whitewashed on a regular basis

IV. The Architecture -
A'. Built on the "St. Augustine plan." Characteristics of
that plan are:..
1. Two or more rooms
2. 'A loggia along one side, usually the east or south
side. A loggia

S. Is an open-sided d oom built into or projecting
from the side of the buildi1 g Atrue loggia
has at' least ,two solid walis.
b b Provides extra living and work space..
c. Makes the house more comfortable, especially
if it is located on the south side.
1.) In winter, when the sun is low in the
southern sky, theloggia is warmed by sunlight
..) In summer, when the sun is high, the loggia
is shady and open to the cooling southeast
.ocean breezes.

B. Has no windows in the north wall. This is to keeP out the
/ chill northerly winds of winter. Openings, to the houses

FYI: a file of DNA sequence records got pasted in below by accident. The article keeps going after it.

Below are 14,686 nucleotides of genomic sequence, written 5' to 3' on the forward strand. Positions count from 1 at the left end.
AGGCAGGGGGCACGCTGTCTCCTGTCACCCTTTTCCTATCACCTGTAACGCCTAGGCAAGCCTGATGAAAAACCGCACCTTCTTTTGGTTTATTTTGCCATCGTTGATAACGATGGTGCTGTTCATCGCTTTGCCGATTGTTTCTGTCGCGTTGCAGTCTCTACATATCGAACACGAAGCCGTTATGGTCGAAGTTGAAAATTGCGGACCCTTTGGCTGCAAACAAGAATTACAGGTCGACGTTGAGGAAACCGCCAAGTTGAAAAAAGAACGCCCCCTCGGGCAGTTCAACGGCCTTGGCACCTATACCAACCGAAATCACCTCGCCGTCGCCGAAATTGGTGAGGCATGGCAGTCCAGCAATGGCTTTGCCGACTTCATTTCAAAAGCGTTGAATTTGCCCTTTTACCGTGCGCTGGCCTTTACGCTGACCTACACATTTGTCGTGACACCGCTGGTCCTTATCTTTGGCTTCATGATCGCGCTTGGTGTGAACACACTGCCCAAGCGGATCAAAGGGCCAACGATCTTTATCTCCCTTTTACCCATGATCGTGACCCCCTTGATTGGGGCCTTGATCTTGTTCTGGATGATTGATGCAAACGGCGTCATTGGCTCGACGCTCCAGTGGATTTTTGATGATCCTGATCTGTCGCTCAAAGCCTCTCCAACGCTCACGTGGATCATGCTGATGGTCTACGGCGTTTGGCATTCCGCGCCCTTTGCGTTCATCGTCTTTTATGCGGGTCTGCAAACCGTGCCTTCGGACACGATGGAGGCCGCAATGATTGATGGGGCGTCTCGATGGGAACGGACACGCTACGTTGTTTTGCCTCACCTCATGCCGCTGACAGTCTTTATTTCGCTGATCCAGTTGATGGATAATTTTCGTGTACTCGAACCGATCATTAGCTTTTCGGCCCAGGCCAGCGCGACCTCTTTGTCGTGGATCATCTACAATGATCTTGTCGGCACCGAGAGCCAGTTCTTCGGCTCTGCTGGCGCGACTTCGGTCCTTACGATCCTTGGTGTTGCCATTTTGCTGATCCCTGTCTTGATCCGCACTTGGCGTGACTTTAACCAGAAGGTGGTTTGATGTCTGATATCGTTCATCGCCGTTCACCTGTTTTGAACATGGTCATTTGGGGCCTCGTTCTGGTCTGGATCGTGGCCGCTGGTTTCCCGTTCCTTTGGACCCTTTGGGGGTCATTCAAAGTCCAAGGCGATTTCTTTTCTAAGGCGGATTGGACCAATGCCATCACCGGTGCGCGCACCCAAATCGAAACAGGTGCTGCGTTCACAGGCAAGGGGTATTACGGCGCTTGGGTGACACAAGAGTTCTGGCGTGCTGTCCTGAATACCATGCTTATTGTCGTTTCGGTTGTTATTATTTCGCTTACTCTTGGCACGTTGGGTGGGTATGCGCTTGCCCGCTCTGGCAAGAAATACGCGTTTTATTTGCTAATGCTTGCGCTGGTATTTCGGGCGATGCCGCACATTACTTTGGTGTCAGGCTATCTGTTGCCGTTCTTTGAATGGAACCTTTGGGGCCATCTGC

Are from thewest, ast and ;sotith- -the directions of ,pring
and, *ummer breezes.- .

C. Has no window lass, the openings being protecteA by wooden
shutters that open to the inside (not to the outside, as
does the standard Anglo-American shutter).
1. Window glass was rare in First-Spanish-Period houses.
-2. Glass did not become common until the British Period
3. Street windows are protected by a grating, called
a re1a. This gave both protection and privacy. \
SWomen could sit in the window andlook out yet be
shielded frpm public view.
D. Lacks a fireplace -

1. Fireplac es were also rare in' First-Spanish-Perizod
dwellings. They became common, only during the ,
British Period '
2. For heating their rooms, the Spaniards used braziers,
or braseros (pahs of hot coals), a device commonly
j used in Mediterranean cultures. Its' use was a matter
of cultural preference. See ekampler in frbnt room
downstairs. '